This was Fred's first visit to the church, for on the first Sundays of his stay the days had been lowering, and Mr Inglis read prayers in the dining-room; and now that the lad followed his cousins out of the bright sunshine, through the old porch, and into the dim venerable-looking building, everything struck him as being so very different from what he had been accustomed to see in London. Here there were the bare whitewashed walls, with the old tablets upon them, and here and there an old rusty helmet, or a breastplate and a pair of gauntlets. Then there were the quaint old brasses of a knight or squire and his wife, with a step-like row of children by their side, and all let in the old blue slabs that paved the floor, ever which the worshippers of succeeding generations had passed for hundreds of years since. Then, too, there was the recumbent figure of the Knight Templar lying cross-legged, with his feet resting upon a dog, or some curious heraldic beast, and carved to represent his having worn chain, armour; the old oak pulpit; the fragments of stained glass in the windows; and, above all, the quaint appearance of many of the country people, dressed as they were in their Sunday best. These were among the things that took Fred's especial attention when he first entered the old village church; but when, instead of an organ, the choir commenced singing to the accompaniment of an old clarionet, a bassoon, and bass viol, Fred was completely astonished, for he had never been in a church before where there was not an imposing-looking instrument, with its large rows of gilt pipes. However, the hymn, in spite of the bad accompaniment, was very sweetly sung, and the service beautifully read in the soft silence of that old, old church, with the thousand scents of the country floating in through the open doors and windows, like Nature's own incense entering the temple of Nature's God.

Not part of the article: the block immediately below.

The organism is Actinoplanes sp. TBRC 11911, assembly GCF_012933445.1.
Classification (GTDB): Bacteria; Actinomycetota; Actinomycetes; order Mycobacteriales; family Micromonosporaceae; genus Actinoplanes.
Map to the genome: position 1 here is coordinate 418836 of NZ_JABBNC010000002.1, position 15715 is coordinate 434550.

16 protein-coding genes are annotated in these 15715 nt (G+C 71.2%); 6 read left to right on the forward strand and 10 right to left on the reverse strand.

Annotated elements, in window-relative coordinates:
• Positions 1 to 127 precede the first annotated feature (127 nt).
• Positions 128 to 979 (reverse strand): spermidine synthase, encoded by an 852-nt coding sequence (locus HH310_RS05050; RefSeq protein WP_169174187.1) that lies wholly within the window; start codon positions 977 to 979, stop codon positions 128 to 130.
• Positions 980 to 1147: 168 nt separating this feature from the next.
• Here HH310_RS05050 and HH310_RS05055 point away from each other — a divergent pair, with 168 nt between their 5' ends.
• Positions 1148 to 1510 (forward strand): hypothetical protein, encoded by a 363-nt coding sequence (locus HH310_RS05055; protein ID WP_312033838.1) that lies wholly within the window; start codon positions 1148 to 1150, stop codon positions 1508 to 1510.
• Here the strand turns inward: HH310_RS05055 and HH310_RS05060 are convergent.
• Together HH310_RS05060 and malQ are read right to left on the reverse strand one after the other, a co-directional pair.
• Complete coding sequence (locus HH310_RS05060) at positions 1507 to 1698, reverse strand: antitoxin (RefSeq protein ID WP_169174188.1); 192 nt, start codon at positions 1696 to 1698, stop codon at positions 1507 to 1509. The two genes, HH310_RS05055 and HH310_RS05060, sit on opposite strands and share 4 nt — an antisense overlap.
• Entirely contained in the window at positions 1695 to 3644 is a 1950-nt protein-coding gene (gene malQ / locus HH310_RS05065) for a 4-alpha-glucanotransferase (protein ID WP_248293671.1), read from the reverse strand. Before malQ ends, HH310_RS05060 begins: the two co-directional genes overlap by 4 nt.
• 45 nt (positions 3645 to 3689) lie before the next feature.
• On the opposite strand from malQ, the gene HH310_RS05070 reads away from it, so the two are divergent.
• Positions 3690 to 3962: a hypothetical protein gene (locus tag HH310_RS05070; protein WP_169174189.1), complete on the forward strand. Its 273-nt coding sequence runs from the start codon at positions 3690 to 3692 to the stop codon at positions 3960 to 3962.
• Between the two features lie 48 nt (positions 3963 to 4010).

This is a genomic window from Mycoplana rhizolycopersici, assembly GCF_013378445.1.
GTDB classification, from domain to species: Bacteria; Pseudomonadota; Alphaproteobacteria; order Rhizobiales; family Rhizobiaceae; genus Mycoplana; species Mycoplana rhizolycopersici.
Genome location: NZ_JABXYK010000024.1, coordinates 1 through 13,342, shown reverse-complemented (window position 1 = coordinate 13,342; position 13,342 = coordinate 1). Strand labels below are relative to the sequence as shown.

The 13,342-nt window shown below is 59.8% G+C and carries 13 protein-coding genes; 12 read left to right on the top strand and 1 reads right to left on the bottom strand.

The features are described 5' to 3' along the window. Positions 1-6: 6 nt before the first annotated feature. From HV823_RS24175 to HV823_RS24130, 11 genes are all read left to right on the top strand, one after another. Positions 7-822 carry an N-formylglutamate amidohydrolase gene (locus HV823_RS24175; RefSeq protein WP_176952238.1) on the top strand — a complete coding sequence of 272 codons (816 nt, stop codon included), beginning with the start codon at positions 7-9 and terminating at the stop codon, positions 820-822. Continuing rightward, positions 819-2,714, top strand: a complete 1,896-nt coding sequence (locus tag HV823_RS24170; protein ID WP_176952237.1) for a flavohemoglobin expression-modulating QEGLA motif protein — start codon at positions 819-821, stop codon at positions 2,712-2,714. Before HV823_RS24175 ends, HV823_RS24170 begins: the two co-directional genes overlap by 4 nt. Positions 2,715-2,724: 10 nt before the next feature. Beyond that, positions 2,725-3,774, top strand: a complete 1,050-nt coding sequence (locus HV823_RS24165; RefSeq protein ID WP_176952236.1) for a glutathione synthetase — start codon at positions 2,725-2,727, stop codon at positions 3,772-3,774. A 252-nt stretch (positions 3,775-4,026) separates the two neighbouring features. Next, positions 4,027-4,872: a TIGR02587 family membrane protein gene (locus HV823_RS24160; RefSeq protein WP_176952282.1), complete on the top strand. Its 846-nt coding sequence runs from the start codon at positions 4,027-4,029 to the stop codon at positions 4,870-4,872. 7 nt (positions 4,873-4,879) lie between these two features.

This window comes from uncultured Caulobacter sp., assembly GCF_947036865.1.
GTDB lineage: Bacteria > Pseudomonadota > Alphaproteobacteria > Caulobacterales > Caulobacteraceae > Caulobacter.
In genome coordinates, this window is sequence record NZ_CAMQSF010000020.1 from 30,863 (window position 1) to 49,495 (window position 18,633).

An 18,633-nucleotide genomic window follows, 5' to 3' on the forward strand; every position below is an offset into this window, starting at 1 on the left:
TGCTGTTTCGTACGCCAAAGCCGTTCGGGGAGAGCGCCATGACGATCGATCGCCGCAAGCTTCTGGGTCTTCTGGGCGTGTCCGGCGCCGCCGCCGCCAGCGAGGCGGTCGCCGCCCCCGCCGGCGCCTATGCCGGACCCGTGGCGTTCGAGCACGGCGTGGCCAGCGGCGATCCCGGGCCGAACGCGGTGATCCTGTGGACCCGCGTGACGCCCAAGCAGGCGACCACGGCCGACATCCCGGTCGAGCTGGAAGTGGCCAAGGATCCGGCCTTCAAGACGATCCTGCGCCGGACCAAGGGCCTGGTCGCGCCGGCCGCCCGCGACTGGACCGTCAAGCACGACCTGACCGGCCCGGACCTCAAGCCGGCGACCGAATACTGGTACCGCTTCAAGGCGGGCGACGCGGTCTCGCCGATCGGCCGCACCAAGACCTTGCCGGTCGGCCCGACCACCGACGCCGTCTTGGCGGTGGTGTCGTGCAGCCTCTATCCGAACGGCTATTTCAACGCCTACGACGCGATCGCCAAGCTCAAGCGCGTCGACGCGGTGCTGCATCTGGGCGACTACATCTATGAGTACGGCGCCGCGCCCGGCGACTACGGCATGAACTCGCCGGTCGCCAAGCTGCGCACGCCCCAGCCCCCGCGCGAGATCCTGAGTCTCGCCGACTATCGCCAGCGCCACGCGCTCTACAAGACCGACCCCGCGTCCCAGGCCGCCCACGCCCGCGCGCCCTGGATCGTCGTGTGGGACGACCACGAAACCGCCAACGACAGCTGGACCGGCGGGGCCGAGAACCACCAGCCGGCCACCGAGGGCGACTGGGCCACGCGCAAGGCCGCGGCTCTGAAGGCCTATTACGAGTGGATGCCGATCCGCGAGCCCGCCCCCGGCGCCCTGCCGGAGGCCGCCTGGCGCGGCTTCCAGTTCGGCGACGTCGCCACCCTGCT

Fred sat and listened, and by degrees all that was quaint and odd seemed to fade away, and leave nothing but the solemn stillness of the place, with the calm impressive voice of the clergyman telling of the goodness and love of his Maker. Then, too, the quiet walk back, with the breeze gently waving the corn now in full ear, making shade after shade of green appear to sweep over the surface of the many acres of rank wheat. The river, too, seemed to sparkle clearer and brighter than ever as the bright sun's rays flashed from the little Tipples. Altogether, Fred could not help, boy as he was, contrasting the bright country air and the lovely landscape with the fashionable London church in fashionable London: the hot dusty pavement--the noisy street and the oppressive choky air; and then he thought how he would like to live at Hollowdell for ever.
Boys are very quick in making their determinations, and Fred thought he was quite right in his; but he had never been down there in the winter, when the clay stuck to the boots, and the leaves had forsaken the trees; when the cold soaking rain came drenching down for day after day, and ofttimes the swollen river would be flooding the meadows. Fred had never realised the country in those times, when it was in such a state that by preference those who could stayed as much indoors as possible; but no one, to have looked at the present aspect of things, could have supposed such a change possible. Sunday in the country, in the long bright days of summer, truly is delightful, for it is only then that the young fully realise the calmness and beauty, for the cessation from sports leaves the young minds time to think a little more upon what is around them.